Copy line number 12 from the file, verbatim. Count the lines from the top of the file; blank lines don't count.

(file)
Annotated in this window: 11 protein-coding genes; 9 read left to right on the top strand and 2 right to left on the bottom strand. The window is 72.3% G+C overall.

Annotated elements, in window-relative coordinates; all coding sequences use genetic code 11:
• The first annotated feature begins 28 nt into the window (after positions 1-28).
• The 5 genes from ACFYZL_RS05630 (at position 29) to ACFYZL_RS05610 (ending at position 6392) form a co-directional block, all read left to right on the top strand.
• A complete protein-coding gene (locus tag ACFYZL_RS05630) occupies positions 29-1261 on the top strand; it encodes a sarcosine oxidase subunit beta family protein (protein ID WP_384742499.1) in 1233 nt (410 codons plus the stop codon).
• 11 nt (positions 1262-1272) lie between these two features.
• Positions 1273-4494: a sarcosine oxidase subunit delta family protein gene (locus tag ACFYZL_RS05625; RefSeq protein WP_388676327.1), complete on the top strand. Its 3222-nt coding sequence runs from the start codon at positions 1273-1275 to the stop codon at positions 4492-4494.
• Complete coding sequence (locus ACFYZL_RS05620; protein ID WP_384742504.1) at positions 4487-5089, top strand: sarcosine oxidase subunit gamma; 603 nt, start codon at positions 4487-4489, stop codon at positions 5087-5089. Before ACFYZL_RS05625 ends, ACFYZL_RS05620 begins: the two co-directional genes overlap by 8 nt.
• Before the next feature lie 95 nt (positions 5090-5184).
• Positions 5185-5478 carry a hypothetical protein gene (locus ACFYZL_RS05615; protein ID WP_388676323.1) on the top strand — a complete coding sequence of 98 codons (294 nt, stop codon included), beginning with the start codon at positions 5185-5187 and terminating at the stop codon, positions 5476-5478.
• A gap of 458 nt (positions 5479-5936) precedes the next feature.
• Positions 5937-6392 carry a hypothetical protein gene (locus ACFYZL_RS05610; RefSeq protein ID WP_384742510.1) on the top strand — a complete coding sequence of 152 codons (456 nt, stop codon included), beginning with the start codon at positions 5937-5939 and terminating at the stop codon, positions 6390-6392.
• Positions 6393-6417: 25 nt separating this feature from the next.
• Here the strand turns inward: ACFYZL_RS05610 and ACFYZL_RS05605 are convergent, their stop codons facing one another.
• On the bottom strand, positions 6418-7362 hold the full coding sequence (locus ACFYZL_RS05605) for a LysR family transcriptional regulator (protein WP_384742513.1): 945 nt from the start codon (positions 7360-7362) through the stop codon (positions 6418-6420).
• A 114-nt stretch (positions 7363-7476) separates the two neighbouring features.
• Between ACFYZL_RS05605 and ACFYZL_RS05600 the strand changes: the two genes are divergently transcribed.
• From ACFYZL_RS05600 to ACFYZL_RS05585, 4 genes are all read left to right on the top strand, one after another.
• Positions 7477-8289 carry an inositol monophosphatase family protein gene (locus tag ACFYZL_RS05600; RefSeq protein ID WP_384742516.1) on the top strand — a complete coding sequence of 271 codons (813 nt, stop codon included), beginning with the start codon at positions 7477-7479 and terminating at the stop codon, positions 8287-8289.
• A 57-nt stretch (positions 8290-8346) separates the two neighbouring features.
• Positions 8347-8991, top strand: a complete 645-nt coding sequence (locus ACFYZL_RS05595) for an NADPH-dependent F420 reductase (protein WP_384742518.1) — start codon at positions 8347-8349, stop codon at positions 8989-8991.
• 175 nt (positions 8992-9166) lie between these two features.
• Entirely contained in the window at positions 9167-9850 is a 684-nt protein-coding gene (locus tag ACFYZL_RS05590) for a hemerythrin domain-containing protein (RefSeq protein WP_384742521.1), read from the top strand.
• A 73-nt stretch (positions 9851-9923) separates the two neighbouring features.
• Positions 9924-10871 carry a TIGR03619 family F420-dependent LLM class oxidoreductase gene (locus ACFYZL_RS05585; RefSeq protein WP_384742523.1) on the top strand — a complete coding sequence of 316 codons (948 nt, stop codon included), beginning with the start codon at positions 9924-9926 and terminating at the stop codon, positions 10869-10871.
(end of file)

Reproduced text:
• Positions 5937-6392 carry a hypothetical protein gene (locus ACFYZL_RS05610; RefSeq protein ID WP_384742510.1) on the top strand — a complete coding sequence of 152 codons (456 nt, stop codon included), beginning with the start codon at positions 5937-5939 and terminating at the stop codon, positions 6390-6392.